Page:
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International Supply Terms - what's new in Incoterms 2020?

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United Kingdom

The International Chamber of Commerce has published the new Incoterms 2020. The new rules will enter into force on 1 January 2020.

Background

Incoterms stands for international commercial terms. Incoterms are internationally recognised provisions, which facilitate global trade and regulate the rights of buyers and sellers and, in particular, address each party's responsibilities with regard to transport, the allocation of risk, costs and levels of insurance.

The Incoterms are updated approximately every ten years. The 2010 incoterms are currently valid and these entered into force on 1 January 2011 in order to address changes in commercial practice and developments in transport at the time.

What is new in the Incoterms 2020?

The key changes to the Incoterms 2010 are as follows:

  1. Bill of lading

The Incoterms 2020 provide for an additional option to deal with a situation where goods are sold Free Carrier (FCA). Under the Incoterms 2010 it was not possible to obtain an on-board bill of lading from the carrier (as the FCA is completed before loading of goods on board a vessel). Incoterms 2020 add the option that a buyer and seller can agree that the buyer will instruct a carrier to issue an on-board bill of lading once goods have been unloaded, and the seller is then obliged to tender that bill of lading to the buyer (usually through the banks). This may well be a temporary fix to a problem, which can only be addressed fundamentally by a change in trade finance (so that a seller is able to secure payment with a letter of credit without the need for an on-board bill of lading). 

  1. Costs

There has been a re-ordering of where the costs appear in the terms. They now also appear in  a one-stop list of costs.  

  1. Insurance

The Incoterms 2020 provides different levels of cover for CIP and CIF. CIF maintains the default position under Incoterms 2010. CIP, however, is increased so that the seller must comply with Institute Cargo Clauses (A).

  1. Seller/Buyer using own transport

The Incoterms 2010 assumed that the transport of goods between a seller and a buyer would be carried by a third party carrier. Incoterms 2020 deals with situations where the seller or the buyer uses their own means of transportation.  

  1. Change from DAT to DPU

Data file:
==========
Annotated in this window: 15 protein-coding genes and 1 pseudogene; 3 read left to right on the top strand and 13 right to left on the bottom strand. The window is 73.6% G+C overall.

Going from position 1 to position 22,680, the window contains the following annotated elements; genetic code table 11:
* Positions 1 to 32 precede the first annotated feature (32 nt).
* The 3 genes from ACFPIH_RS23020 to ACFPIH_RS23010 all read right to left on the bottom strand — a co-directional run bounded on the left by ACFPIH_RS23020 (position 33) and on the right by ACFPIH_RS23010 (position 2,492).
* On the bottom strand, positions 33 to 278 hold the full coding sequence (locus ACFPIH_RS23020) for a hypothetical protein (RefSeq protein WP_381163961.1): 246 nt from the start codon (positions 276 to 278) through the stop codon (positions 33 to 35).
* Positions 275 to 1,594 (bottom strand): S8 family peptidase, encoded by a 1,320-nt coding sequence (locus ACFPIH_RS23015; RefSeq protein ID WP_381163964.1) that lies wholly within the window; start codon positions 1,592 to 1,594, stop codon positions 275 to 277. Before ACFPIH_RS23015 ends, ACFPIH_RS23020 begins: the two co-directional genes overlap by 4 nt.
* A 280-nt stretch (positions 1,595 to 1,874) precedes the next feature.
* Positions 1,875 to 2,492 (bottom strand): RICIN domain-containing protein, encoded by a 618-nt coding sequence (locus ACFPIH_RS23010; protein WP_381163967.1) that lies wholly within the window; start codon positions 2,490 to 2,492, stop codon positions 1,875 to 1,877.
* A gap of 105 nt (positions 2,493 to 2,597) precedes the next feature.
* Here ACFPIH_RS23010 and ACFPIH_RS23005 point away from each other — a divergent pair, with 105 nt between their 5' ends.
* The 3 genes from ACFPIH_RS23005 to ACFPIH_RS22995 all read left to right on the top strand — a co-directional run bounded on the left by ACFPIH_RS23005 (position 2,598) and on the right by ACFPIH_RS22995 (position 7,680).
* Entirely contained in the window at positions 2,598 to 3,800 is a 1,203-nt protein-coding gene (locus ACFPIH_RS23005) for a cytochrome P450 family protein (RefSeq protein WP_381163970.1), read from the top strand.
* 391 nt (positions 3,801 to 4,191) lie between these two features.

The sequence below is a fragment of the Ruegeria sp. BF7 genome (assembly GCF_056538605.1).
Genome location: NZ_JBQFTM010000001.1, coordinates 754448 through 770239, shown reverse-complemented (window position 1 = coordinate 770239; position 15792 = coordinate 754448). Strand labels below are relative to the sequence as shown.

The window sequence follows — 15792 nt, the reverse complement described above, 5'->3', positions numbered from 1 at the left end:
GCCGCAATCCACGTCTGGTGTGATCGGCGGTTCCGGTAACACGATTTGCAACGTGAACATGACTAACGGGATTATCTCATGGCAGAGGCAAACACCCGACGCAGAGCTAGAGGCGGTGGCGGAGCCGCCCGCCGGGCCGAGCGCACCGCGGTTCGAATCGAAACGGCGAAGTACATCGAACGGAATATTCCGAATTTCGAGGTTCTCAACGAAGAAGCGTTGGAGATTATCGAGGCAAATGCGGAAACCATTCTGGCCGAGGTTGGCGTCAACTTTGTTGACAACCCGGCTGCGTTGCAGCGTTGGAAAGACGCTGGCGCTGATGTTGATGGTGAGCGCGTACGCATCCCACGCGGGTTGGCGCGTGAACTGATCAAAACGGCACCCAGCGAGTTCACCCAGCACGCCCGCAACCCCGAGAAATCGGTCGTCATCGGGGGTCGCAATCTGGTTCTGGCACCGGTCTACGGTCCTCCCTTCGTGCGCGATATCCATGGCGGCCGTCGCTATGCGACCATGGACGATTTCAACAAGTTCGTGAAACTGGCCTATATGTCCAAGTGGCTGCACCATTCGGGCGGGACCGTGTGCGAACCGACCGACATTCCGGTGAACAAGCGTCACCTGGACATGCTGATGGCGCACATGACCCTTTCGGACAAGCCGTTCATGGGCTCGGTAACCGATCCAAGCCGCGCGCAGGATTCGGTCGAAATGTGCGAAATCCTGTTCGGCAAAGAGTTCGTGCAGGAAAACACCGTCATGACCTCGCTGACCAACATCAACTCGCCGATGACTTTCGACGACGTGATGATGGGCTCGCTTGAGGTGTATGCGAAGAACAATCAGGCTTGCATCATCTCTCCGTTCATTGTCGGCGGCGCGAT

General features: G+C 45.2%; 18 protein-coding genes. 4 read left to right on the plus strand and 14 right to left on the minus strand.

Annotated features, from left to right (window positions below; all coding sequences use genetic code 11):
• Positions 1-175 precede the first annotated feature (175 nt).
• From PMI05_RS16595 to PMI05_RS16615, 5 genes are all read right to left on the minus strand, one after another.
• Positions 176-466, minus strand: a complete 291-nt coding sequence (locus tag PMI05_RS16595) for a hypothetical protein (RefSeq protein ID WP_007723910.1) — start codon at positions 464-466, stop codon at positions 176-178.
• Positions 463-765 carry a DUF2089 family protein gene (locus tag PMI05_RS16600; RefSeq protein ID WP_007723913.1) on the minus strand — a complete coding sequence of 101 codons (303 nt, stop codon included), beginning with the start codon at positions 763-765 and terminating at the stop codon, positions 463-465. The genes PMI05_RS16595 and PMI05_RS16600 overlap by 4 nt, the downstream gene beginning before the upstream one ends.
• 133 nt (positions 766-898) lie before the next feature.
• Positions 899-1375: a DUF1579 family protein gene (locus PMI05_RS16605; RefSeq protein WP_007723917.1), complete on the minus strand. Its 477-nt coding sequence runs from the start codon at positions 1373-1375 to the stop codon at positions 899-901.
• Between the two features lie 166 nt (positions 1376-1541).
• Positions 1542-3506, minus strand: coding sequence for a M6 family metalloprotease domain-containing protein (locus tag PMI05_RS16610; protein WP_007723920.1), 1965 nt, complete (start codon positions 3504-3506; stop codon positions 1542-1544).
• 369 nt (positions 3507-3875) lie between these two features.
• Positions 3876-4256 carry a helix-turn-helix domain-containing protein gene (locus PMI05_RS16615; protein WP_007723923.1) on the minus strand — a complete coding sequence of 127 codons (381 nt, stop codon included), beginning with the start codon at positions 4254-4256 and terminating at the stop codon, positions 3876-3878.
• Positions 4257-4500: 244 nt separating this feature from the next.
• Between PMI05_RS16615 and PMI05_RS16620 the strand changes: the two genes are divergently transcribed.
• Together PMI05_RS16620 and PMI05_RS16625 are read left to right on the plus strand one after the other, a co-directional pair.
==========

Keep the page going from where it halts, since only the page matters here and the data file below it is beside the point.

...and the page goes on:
Incoterms 2020 have changed the terminology so that DAT (Delivered at Terminal) is now DPU (Delivered at Place Unloaded). This aims to reflect the reality of the situation in that the goods can be delivered at any place where the seller is able to unload the goods, not only a "terminal".

  1. Security-related requirements

An express allocation of security-related obligations has been added to A4 and A7 of each Incoterms rule in order to reflect the growing concerns in this area in recent years.

  1. Presentation

The accompanying guidance to the Incoterms 2020 states that the "most important initiative" of the updated Incoterms 2020 is a focus on the presentation of the terms to better inform users.  The change in presentation also includes a re-ordering within the rules, in order to give delivery and risk more prominence, and a greater emphasis in the introduction to the Incoterms 2020 on "making the right choice".

Comment

Currently the Incoterms 2010 are in force and they will remain in effect for those using them. It is worth remembering that the Incoterms 2020 do not replace the Incoterms 2010 and so it is still possible to agree on the validity of the Incoterms 2010. It is therefore important to always site the date of the Incoterms which are agreed. After January 2020, it is likely that the Incoterms 2020 will apply unless the contract says otherwise.

In any event, the publication of Incoterms 2020 is a timely reminder for businesses, which rely on references to these rules in their supply contracts, to ensure that they fully understand the scope of said rules. In our experience, the Incoterm selected for a supply contract does not always reflect the intention. This misunderstanding can create unforeseen costs and risks for businesses – and there are enough of those already at the moment without adding a self-inflicted one!

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